Geophys. Res. Lett. 39, L17301 (2012).
Exercising Spin Control
- Ian S. Osborne
Electron spin resonance is a powerful tool that can provide detailed information on the chemical and electronic makeup of a material. Compared to the typical measurements of bulk samples that are ensemble averages of many electron spins, the nitrogen vacancy defect, or NV center, in diamond presents the spin of a single electron. Such pinpoint spin centers can be used as a local probe of the tiny magnetic fields produced by nearby nuclear spins of the diamond lattice surrounding it and are also being explored for applications in quantum optics and quantum information science. Because the local environment of each nuclear spin is slightly different, each has its own electronic signature. Kolkowitz et al. and Taminiau et al. exploit that to demonstrate that they can address and coherently control each of the surrounding nuclear spins through their specific coupling with the NV center. The ability to sense and control the electronic properties of these NV centers and surrounding nuclear spins will have wide application, from ultrasensitive magnetometers to quantum information processing in which information can be encoded in the spin of the surrounding nuclear spins.
Phys. Rev. Lett. 109, 137601; 137602 (2012).
Hit 'Em Quick, Hit 'Em Strong
- Caroline Ash
Clinicians are very aware of the increasing failure rate of currently available antibiotics to treat persistent infections. In fact, we know little about how populations of bacteria respond to antibiotics, but we do know that the efficacy of antibiotics in several classes depends on the initial density of the bacteria at infected sites, regardless of whether resistant mutants arise or whether protective mechanisms are triggered in the pathogens. It makes sense that the presence of a greater number of bacteria capable of breaking down a fixed dose of antibiotic will allow a greater proportion to escape the effects of the drug. But what happens if the bacteria can't disable the antibiotic? Tan et al. took kanamycin, an antibiotic that targets the bacterial ribosome, and discovered that this drug indirectly induces a heat shock response to the mistranslated proteins, which degrades the ribosome. The denser the bacterial population, the more the antibiotic is titrated and the greater the chances that more bacteria will escape after a period of recovery, or lag, to regrow. It's not so simple though, because clinicians often administer pulses of antibiotic to avoid toxicity effects on patients and the emergence of resistance. But it is also important that they get the dose and treatment times optimized around the lag times, otherwise bacteria may escape again.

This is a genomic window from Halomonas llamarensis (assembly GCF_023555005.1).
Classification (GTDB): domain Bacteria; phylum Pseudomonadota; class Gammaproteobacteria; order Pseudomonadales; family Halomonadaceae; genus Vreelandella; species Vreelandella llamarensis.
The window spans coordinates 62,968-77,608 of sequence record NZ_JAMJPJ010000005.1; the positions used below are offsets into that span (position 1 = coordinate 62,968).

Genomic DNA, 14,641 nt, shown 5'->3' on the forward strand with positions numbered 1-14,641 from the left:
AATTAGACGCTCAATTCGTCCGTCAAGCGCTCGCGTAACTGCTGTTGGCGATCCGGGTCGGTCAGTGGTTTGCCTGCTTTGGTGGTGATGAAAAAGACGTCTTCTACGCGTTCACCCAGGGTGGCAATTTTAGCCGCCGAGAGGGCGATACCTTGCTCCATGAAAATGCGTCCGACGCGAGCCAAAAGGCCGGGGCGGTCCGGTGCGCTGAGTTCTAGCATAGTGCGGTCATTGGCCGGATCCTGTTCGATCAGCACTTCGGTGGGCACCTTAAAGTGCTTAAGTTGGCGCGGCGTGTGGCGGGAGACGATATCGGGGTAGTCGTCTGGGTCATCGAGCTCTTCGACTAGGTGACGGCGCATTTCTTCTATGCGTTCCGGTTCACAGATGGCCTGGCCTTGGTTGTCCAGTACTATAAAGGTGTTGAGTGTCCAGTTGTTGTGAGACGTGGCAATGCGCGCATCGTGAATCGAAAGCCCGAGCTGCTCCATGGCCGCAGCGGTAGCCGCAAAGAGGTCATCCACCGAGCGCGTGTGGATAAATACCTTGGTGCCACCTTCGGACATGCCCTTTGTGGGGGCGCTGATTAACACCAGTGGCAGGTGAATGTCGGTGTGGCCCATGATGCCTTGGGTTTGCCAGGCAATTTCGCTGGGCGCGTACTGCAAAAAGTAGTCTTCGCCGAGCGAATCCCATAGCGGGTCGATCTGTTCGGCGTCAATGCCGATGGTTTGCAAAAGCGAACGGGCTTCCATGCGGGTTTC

Mol. Syst. Biol. 8, 10.1038/msb.2012.49 (2012).
Hard Data Help, a Little Bit
- Gilbert Chin
Performance appraisals are generally not high on anyone's list of likes and are often points of friction between employers and employees. One educational program in the United States, Race to the Top, has encouraged the use of student outcomes—in the form of scores on standardized tests—in the evaluations of teachers. Rockoff et al. have analyzed the results of a randomized trial carried out in the New York City public schools, where the difference between treatment and control groups of school principals was the provision of value-added measures of individual teacher performance to the former. They found that the hard data did correlate with the principals' prior subjective evaluations of their teachers; moreover, the agreement was greater when the hard data were more precise or when the principals had been observing the teachers for more years—as one would hope and expect. Also, the principals weighted the hard data more strongly in cases where their subjective evaluations were less reliable, and teachers who received lower-value-added reports were more likely to be let go. On the critical issue of student performance, however, the outcomes were modest: Math achievement went up a little bit, and English achievement stayed the same.
Am. Econ. Rev., in press (2012); www.nber.org/papers/w16240.